American Airlines Reacts Swiftly To Baby Stroller Incident
Video Of Mother Crying Wildly While Clutching One Of Her Infants While Passengers And Airline Attendant Argue Goes Viral
by Heather Cassell
American Airlines launched an investigation and suspended the flight attendant accused of nearly hitting an infant with a stroller sending its mother into hysterical crying Friday, April 21.
Part of the incident was caught on video and posted to Facebook by Surain Adyanthaya with the caption: “OMG! AA Flight attendant violently took a stroller from a lady with her baby on my flight, hitting her and just missing the baby,” she captioned the clip.
“Then he tried to fight a passenger who stood up for her,” she added.
The video took off capturing more than 6 million views.
The incident held up the plane at San Francisco International Airport for more than an hour beyond its originally scheduled 1 p.m. departure time, reports the New York Times.
The airline immediately went into damage control issuing a statement about 20 minutes after the flight landed at Dallas-Fort Worth International Airport about 7:45 p.m., according to media reports.
Friday’s statement from American Airlines says it took care of the woman and her family and the flight attendant was suspended while an investigation was launched into the situation.
“What we see on this video does not reflect our values or how we care for our customers. We are deeply sorry for the pain we have caused this passenger and her family and to any other customers affected by the incident,” the statement says announcing that the employee was “removed from duty” while an investigation is conducted.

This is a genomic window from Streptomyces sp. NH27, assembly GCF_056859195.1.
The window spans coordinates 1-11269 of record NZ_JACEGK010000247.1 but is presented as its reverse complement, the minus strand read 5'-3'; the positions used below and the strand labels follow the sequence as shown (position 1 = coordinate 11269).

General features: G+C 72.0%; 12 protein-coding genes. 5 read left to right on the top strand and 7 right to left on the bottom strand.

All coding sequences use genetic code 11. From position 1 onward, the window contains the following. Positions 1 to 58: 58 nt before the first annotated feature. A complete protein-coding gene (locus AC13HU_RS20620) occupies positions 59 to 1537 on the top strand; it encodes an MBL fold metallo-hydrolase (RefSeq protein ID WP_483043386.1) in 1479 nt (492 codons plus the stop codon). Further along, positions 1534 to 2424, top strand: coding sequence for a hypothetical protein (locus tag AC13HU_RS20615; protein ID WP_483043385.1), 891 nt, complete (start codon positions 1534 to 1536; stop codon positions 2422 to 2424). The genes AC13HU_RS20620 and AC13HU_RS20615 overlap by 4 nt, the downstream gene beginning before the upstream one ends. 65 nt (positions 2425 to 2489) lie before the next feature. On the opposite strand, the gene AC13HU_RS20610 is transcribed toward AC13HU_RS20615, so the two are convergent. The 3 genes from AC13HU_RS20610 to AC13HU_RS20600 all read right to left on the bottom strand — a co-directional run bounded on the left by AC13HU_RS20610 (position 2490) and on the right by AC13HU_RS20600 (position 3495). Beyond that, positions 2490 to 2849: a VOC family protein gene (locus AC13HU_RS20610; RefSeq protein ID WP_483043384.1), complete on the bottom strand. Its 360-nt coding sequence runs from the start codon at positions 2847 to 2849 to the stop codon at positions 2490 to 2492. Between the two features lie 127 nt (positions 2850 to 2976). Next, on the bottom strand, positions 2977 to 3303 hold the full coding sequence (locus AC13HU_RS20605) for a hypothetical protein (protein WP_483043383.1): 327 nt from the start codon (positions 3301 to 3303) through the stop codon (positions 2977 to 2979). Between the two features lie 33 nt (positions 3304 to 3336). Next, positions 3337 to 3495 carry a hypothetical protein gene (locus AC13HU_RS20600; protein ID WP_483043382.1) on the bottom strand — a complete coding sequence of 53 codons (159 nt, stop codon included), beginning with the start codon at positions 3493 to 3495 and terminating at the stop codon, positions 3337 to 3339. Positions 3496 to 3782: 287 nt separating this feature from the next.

The unidentified Argentinian woman and her 15-month old twins were boarding a flight out of San Francisco to Dallas when an unidentified male flight attendant attempted to assist the her with the strollers. One of the strollers allegedly nearly struck one of her children.
The mother was crying hysterically pleading with the flight attendant, “You can’t use violence with baby. Just give me back my stroller, please,” she can be heard saying in the video.
The situation, which happened near the cockpit in the video, quickly escalated capturing the attention of everyone on board, including Tony Fierro of Dallas, who was sitting in first class and is seen on the video getting into a verbal brawl with the flight attendant.
The attendant, as seen on the video, lost his cool and threatened the passengers who argued with him.
In the video, Tony is seen getting out of his seat yelling at the flight attendant, “Hey, bud, you do that to me and I’ll knock you flat.”
The flight attendant warns Tony to stay out of it, but suddenly they are in each other’s faces.
“Hit me! Come on, bring it on,” the flight attendant says.
For a moment, it appears that the two men’s exchange is over while another passenger, an unidentified woman who was boarding the plane behind the crying mother, is also seen on the video arguing with the flight attendant.
Suddenly, the men go at it again.
“You don’t even know what the story is,” the flight attendant tells Tony.
“I don’t care what the story is,” Tony says, “You almost hurt a baby!”
Olivia Morgan, who saw the incident unfold before her tells the Times, that she saw the flight attendant jerk the stroller away from the mother.
“He jerked it away from her and almost hit the baby in the head,” says Olivia, an executive with an education-related nonprofit.
When she complained about how the flight attendant was treating the mother she suddenly became the target of his rage, she says.
“He yells at me with his finger in my face, ‘You stay out of it!’” she tells the Times. “Full rage.”
Passengers observing the scene told various media outlets that the woman was attempting to board the plane with two strollers with her two young children. writes Bridget Vee on Facebook, while the other child was balanced on the woman’s hip.
Bridget, who was allegedly sitting next to Surain while she was recording the incident, writes on Facebook that one child was in a “car seat type stroller” and the mother was dragging the other stroller, a “very large folded stroller that was too big for the overhead bin or to go under the seat,” behind her.
Strollers are not permitted in airplane cabins, an airline spokeswoman tells the Times.